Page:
After the death and resurrection of Christ the new faith spread rapidly throughout the Roman world and the Near East. The stories of the Apostles and early witnesses who had seen and known Christ Himself were eagerly listened to by converts to the new faith. Naturally, people who had seen Christ asked for descriptions of His appearance. At some point people began to create and distribute paintings of Christ. This also included his disciples and the really martyrs of the Christian faith. The earliest images we know of was a statue of Christ which Eusebius, an important early Christian bishop, says had been set up in Caesarea-Phillipi (Paneaus) by the woman healed by Christ of an issue of blood. He also notes that in his time there were very ancient images of Peter and Paul. However, the church was somewhat divided about images of Christ.

Eusebius refused to send the wife of Caesar Callus an image of Christ, for he thought it idolatrous and a violation of biblical injunctions. Some regional churches were against images as well, a local Spanish synod in 305 said images in churches were forbidden. However, the number of examples of paintings of the nativity and allegories of the Good Shepherd from around 250 AD, show how common Christian paintings had already become. The growth of images was concurrent with the development of the doctrine of the Incarnation of Christ and is closely tied to the growing awareness of this essential element of the Christian faith.

We can reasonably suppose that these early paintings of Christ and His saints were, at first, simply looked upon as realistic depictions of people; much like the casual way we look at photographs today. Very quickly certain characteristics of Christ and the saints where established as canons for their future depiction. For example, Peter the Apostle is shown slightly bald, with grey curly hair and a beard. Paul is show more bald in front with straight brown hair, a beard, a thick neck and sometimes with a bit of a paunch. These images most certainly originated in Rome, where people knew the two apostles and their physical appearance well. An example of an early ikon of St. Peter is shown at left. Above him are circular ikons of St. John, Christ and the Virgin.

In early Christian times there were two images of Christ that were more or less standardized. One was of a young, idealized and clean shaven "hero" type. The second was the image we are familiar with today - a man in his late 20's or early 30's with long hair tied at the back, a smooth beard, high forehead, long nose, and dressed in a loose, long robe and cloak.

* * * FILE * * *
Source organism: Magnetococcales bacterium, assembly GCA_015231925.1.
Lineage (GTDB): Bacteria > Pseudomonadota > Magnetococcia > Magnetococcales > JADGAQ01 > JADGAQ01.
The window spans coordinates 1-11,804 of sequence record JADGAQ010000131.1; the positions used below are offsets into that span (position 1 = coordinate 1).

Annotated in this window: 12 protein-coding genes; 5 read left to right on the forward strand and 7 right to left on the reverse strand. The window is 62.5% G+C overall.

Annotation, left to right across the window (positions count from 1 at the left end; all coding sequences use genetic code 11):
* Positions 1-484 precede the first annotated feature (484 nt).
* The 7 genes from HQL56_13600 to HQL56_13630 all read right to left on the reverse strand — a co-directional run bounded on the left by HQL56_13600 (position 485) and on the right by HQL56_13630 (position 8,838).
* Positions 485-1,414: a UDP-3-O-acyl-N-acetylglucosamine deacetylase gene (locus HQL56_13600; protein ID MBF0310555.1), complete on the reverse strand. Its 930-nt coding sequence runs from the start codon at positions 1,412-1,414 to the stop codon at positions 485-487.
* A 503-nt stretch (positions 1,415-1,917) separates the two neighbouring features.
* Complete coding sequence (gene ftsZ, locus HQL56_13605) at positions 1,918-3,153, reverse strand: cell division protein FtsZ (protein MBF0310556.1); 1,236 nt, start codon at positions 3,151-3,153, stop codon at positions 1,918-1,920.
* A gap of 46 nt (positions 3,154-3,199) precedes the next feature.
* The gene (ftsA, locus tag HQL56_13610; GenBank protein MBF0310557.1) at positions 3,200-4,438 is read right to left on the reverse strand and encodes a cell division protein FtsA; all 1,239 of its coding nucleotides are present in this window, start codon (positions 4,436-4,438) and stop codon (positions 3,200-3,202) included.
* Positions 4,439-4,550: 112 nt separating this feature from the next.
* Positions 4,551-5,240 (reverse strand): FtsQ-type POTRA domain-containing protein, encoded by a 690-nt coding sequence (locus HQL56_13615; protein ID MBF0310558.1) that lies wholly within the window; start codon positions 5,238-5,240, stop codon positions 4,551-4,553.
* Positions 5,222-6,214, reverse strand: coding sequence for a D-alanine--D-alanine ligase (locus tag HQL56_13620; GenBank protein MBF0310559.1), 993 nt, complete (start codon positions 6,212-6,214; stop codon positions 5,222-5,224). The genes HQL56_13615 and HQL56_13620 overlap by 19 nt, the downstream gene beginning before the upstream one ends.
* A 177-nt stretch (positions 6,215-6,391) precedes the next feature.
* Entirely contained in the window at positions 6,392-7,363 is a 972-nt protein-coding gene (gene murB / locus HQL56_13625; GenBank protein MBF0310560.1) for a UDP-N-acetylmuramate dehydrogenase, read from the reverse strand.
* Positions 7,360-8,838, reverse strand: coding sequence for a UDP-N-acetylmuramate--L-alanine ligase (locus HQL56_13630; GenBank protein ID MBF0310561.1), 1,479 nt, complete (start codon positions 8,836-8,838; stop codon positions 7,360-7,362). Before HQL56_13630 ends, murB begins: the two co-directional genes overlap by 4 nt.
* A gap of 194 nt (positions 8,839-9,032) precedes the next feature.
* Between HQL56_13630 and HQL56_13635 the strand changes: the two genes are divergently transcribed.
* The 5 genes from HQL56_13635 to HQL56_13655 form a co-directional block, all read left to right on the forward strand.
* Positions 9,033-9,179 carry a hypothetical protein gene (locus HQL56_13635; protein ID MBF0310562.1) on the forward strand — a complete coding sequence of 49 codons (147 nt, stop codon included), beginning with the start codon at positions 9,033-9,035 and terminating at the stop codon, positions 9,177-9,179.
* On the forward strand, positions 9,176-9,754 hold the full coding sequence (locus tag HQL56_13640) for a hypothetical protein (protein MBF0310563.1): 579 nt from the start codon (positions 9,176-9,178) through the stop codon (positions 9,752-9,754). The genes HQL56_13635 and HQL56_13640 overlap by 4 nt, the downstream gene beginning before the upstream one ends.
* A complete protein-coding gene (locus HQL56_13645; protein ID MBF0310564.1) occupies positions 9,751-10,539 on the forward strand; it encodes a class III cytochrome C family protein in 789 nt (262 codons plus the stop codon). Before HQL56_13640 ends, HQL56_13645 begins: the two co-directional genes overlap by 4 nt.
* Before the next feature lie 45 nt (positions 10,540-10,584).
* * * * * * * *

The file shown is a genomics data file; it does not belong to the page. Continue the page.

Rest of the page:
In ancient Rome and throughout the Roman world the Emperors, upon their accession to the throne - and then throughout their reign - distributed paintings or statues of themselves and often their families to cities around the Empire. These images would be placed in prominent places by the city fathers. They were intended to locally represent the presence of the Emperor and his power. Incense and sacrifice were often offered to these images to prove a local municipality's devotion to Rome or the Imperial Family. Individuals who wanted to make a show of their loyalty might do the same in their own homes.

Christians had a hard time participating in the public ceremonies which involved sacrifice to the Emperor's portrait. For most people these ceremonies where simply a formalistic part of civic life and had little real meaning their lives. Few people really believed the Emperor was a god. The fact that Christians were unwilling to offer incense or Sacrifice was looked upon as a treasonous act. Many Christians died rather than worship the Emperor's image - even if it was only a show in people's eyes.

Early Christians looked not on earth for their King or Emperor, but to Heaven. It isn't known exactly when images of Christ began to take on many of the attributes of Kingship, but at some point Christ's poor robes were transformed into the Royal colors of blue and Imperial Purple, while he sat upon a splendid throne and silken cushions, his feet upon a jeweled footstool. Around his head gleamed a golden halo with rays showing the arms of the cross. Halos came from Persia and had longed been a symbol of divinity or holiness.

The ikon shown at left is painted in wax colors by means of heated spatulas. His robes are painted in Imperial Purple, which was reserved for the Emperor alone. His hand is raised in blessing and he holds a gold-covered gospels encrusted with gemstones. The ikon probably dates from the reign of the Emperor Justinian (527 - 565) and may be a dedicatory gift from him to the Monastery of St. Catherine, which he had built around 548. The ikon in the center is of the Virgin accompanied by Saints Theodore and George. Behind them angels gaze upon the blessing hand of God emerging from heaven. All of these three ikons are striking in that they strive to depict real people in naturalistic settings; they have all the characteristics of genuine portraits.

Next chapter: Ikons of Mary, the Theotokos


click on an ikon below to learn more about it